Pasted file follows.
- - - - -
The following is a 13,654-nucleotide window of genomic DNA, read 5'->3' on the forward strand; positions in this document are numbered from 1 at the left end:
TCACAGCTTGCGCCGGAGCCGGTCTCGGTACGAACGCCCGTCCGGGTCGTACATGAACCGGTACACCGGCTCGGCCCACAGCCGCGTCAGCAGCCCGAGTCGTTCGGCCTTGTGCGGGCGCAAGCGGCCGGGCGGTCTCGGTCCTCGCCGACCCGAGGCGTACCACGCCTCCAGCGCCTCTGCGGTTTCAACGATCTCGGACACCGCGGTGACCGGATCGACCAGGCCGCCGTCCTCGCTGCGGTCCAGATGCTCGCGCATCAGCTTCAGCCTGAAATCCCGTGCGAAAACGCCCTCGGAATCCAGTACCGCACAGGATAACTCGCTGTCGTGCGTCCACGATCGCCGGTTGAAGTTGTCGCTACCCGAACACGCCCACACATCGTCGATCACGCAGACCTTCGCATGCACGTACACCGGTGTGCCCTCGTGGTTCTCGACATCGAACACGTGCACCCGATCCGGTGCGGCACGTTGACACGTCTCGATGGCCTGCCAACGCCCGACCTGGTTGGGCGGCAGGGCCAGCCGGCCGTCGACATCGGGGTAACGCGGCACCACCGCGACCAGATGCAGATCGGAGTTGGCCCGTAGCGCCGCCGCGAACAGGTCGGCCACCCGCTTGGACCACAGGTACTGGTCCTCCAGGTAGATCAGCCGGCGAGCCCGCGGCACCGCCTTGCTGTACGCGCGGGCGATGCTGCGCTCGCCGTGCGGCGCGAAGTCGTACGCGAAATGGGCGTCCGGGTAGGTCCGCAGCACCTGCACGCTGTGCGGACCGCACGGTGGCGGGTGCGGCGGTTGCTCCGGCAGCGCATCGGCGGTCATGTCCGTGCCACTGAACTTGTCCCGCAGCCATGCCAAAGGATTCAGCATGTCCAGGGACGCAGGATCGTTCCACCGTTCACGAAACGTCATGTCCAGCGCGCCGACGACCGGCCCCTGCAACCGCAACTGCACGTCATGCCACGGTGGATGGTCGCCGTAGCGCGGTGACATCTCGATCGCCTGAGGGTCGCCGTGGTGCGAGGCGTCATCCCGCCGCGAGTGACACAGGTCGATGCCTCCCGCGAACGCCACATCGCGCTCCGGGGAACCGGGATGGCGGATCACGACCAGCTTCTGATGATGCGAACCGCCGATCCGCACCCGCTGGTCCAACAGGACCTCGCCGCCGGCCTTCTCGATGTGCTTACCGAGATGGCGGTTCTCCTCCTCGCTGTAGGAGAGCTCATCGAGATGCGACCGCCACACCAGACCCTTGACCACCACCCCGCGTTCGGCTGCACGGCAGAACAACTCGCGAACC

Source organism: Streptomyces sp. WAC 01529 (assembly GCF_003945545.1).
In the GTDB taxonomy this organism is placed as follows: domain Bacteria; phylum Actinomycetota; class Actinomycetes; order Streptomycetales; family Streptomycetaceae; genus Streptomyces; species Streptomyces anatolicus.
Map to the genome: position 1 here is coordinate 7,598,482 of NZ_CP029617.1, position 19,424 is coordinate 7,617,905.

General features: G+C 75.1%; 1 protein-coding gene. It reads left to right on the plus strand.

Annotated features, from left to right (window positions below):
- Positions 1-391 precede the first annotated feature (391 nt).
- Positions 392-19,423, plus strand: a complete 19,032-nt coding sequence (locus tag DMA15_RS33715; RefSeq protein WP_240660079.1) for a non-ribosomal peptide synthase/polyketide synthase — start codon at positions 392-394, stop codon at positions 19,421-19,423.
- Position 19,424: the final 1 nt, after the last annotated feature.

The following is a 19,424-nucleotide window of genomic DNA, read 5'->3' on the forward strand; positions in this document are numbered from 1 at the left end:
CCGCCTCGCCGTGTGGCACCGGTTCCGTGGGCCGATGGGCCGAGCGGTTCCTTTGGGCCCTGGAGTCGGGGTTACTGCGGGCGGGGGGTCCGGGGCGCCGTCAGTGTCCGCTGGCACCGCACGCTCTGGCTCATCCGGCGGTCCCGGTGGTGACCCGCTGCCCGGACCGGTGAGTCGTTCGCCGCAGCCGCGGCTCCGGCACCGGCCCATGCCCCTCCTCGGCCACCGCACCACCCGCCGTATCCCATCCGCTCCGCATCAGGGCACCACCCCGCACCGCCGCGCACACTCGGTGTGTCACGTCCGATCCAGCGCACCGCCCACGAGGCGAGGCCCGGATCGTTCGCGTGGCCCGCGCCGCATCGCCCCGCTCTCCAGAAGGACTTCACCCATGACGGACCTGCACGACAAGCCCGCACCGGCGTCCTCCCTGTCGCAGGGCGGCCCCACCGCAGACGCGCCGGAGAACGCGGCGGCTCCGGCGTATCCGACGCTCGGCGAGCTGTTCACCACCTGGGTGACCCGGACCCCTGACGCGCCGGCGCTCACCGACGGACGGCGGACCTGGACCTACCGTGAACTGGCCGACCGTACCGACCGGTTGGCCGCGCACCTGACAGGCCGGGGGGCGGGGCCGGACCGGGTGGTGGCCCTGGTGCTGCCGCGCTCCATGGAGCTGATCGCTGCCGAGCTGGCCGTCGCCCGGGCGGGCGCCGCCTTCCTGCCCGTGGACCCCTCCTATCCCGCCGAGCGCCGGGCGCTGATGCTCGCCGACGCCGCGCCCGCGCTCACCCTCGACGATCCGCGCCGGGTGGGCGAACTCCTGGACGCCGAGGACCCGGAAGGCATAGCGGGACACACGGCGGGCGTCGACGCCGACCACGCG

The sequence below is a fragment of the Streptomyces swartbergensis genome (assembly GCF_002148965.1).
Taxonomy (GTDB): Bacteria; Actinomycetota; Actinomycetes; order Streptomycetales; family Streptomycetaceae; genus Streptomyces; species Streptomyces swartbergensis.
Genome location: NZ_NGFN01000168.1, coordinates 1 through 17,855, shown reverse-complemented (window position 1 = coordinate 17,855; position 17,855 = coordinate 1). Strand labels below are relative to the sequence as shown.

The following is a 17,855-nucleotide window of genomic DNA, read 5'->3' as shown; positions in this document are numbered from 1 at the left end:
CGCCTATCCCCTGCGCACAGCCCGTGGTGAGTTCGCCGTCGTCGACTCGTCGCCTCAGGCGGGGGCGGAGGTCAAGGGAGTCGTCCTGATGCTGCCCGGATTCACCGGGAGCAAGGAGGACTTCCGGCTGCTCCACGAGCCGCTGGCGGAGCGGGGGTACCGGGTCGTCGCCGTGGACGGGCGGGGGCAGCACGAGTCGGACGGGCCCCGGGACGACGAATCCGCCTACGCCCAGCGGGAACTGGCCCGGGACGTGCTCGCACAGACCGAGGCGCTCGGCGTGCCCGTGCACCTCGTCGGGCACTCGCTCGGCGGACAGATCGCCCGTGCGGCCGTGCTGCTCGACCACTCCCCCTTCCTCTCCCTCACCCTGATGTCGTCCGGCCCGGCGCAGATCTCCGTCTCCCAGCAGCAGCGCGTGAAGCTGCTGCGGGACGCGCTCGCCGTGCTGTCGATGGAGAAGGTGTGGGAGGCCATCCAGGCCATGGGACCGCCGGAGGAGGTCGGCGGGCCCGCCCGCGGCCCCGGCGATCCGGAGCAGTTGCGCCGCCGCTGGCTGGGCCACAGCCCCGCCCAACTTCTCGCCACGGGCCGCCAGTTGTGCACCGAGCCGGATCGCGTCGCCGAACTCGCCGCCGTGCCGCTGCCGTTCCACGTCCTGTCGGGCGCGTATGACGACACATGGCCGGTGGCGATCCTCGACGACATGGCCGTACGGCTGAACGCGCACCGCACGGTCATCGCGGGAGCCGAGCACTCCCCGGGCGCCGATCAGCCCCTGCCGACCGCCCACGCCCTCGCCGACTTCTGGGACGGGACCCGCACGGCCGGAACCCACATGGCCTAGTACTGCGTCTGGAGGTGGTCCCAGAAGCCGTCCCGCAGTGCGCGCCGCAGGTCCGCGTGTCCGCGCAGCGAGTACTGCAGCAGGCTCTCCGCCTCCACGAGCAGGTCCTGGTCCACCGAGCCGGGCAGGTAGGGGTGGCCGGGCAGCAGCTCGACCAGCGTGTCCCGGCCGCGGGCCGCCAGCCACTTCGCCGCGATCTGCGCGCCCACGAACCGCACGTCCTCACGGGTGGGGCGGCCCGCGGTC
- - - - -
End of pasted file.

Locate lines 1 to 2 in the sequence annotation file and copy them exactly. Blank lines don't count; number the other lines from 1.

The following is a 13,654-nucleotide window of genomic DNA, read 5'->3' on the forward strand; positions in this document are numbered from 1 at the left end:
TCACAGCTTGCGCCGGAGCCGGTCTCGGTACGAACGCCCGTCCGGGTCGTACATGAACCGGTACACCGGCTCGGCCCACAGCCGCGTCAGCAGCCCGAGTCGTTCGGCCTTGTGCGGGCGCAAGCGGCCGGGCGGTCTCGGTCCTCGCCGACCCGAGGCGTACCACGCCTCCAGCGCCTCTGCGGTTTCAACGATCTCGGACACCGCGGTGACCGGATCGACCAGGCCGCCGTCCTCGCTGCGGTCCAGATGCTCGCGCATCAGCTTCAGCCTGAAATCCCGTGCGAAAACGCCCTCGGAATCCAGTACCGCACAGGATAACTCGCTGTCGTGCGTCCACGATCGCCGGTTGAAGTTGTCGCTACCCGAACACGCCCACACATCGTCGATCACGCAGACCTTCGCATGCACGTACACCGGTGTGCCCTCGTGGTTCTCGACATCGAACACGTGCACCCGATCCGGTGCGGCACGTTGACACGTCTCGATGGCCTGCCAACGCCCGACCTGGTTGGGCGGCAGGGCCAGCCGGCCGTCGACATCGGGGTAACGCGGCACCACCGCGACCAGATGCAGATCGGAGTTGGCCCGTAGCGCCGCCGCGAACAGGTCGGCCACCCGCTTGGACCACAGGTACTGGTCCTCCAGGTAGATCAGCCGGCGAGCCCGCGGCACCGCCTTGCTGTACGCGCGGGCGATGCTGCGCTCGCCGTGCGGCGCGAAGTCGTACGCGAAATGGGCGTCCGGGTAGGTCCGCAGCACCTGCACGCTGTGCGGACCGCACGGTGGCGGGTGCGGCGGTTGCTCCGGCAGCGCATCGGCGGTCATGTCCGTGCCACTGAACTTGTCCCGCAGCCATGCCAAAGGATTCAGCATGTCCAGGGACGCAGGATCGTTCCACCGTTCACGAAACGTCATGTCCAGCGCGCCGACGACCGGCCCCTGCAACCGCAACTGCACGTCATGCCACGGTGGATGGTCGCCGTAGCGCGGTGACATCTCGATCGCCTGAGGGTCGCCGTGGTGCGAGGCGTCATCCCGCCGCGAGTGACACAGGTCGATGCCTCCCGCGAACGCCACATCGCGCTCCGGGGAACCGGGATGGCGGATCACGACCAGCTTCTGATGATGCGAACCGCCGATCCGCACCCGCTGGTCCAACAGGACCTCGCCGCCGGCCTTCTCGATGTGCTTACCGAGATGGCGGTTCTCCTCCTCGCTGTAGGAGAGCTCATCGAGATGCGACCGCCACACCAGACCCTTGACCACCACCCCGCGTTCGGCTGCACGGCAGAACAACTCGCGAACC